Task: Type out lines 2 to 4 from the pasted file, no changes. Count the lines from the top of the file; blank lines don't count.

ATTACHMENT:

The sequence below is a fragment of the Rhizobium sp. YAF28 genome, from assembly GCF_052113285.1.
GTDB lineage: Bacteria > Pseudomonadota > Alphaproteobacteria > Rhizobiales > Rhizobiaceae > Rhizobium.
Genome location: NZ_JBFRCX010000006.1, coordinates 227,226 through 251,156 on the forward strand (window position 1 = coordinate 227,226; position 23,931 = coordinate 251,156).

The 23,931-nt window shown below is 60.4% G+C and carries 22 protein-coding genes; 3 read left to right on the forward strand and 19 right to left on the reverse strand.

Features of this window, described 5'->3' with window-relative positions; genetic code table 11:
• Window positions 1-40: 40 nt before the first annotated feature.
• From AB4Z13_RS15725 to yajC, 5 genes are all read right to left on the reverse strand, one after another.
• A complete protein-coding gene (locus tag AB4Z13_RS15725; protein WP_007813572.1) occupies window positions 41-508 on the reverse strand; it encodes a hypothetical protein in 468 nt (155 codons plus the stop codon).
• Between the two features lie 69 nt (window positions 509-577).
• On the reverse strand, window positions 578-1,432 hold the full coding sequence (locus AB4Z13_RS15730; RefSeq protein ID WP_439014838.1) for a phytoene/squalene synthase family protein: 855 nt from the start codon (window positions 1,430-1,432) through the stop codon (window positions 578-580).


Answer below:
GTDB lineage: Bacteria > Pseudomonadota > Alphaproteobacteria > Rhizobiales > Rhizobiaceae > Rhizobium.
Genome location: NZ_JBFRCX010000006.1, coordinates 227,226 through 251,156 on the forward strand (window position 1 = coordinate 227,226; position 23,931 = coordinate 251,156).

The 23,931-nt window shown below is 60.4% G+C and carries 22 protein-coding genes; 3 read left to right on the forward strand and 19 right to left on the reverse strand.